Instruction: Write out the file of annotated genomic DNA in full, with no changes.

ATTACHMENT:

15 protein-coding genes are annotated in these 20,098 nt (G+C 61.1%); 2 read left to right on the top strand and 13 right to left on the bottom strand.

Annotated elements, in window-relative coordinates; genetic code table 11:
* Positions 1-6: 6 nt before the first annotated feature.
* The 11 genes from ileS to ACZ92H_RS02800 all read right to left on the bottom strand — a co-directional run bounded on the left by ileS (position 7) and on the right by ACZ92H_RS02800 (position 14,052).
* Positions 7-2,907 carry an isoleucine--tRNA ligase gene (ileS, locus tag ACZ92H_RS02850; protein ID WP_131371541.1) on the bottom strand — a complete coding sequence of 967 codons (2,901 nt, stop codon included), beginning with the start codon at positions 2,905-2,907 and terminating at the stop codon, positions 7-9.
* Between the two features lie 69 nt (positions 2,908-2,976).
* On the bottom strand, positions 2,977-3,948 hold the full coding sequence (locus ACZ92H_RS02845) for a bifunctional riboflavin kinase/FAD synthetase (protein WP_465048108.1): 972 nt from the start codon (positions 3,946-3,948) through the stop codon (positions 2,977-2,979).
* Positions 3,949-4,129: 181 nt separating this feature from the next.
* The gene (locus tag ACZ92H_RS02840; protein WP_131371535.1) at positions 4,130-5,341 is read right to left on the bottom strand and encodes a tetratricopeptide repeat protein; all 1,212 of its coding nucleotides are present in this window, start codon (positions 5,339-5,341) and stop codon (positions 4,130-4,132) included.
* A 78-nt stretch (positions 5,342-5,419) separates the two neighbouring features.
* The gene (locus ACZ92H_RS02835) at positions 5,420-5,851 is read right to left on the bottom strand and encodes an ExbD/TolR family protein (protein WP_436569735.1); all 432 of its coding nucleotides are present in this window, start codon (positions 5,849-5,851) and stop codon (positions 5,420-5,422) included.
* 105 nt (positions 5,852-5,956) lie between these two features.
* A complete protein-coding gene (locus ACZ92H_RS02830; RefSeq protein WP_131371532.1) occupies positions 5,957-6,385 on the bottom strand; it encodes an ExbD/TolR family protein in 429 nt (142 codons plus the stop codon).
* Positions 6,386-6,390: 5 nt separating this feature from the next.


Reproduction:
15 protein-coding genes are annotated in these 20,098 nt (G+C 61.1%); 2 read left to right on the top strand and 13 right to left on the bottom strand.

Annotated elements, in window-relative coordinates; genetic code table 11:
* Positions 1-6: 6 nt before the first annotated feature.
* The 11 genes from ileS to ACZ92H_RS02800 all read right to left on the bottom strand — a co-directional run bounded on the left by ileS (position 7) and on the right by ACZ92H_RS02800 (position 14,052).
* Positions 7-2,907 carry an isoleucine--tRNA ligase gene (ileS, locus tag ACZ92H_RS02850; protein ID WP_131371541.1) on the bottom strand — a complete coding sequence of 967 codons (2,901 nt, stop codon included), beginning with the start codon at positions 2,905-2,907 and terminating at the stop codon, positions 7-9.
* Between the two features lie 69 nt (positions 2,908-2,976).
* On the bottom strand, positions 2,977-3,948 hold the full coding sequence (locus ACZ92H_RS02845) for a bifunctional riboflavin kinase/FAD synthetase (protein WP_465048108.1): 972 nt from the start codon (positions 3,946-3,948) through the stop codon (positions 2,977-2,979).
* Positions 3,949-4,129: 181 nt separating this feature from the next.
* The gene (locus tag ACZ92H_RS02840; protein WP_131371535.1) at positions 4,130-5,341 is read right to left on the bottom strand and encodes a tetratricopeptide repeat protein; all 1,212 of its coding nucleotides are present in this window, start codon (positions 5,339-5,341) and stop codon (positions 4,130-4,132) included.
* A 78-nt stretch (positions 5,342-5,419) separates the two neighbouring features.
* The gene (locus ACZ92H_RS02835) at positions 5,420-5,851 is read right to left on the bottom strand and encodes an ExbD/TolR family protein (protein WP_436569735.1); all 432 of its coding nucleotides are present in this window, start codon (positions 5,849-5,851) and stop codon (positions 5,420-5,422) included.
* 105 nt (positions 5,852-5,956) lie between these two features.
* A complete protein-coding gene (locus ACZ92H_RS02830; RefSeq protein WP_131371532.1) occupies positions 5,957-6,385 on the bottom strand; it encodes an ExbD/TolR family protein in 429 nt (142 codons plus the stop codon).
* Positions 6,386-6,390: 5 nt separating this feature from the next.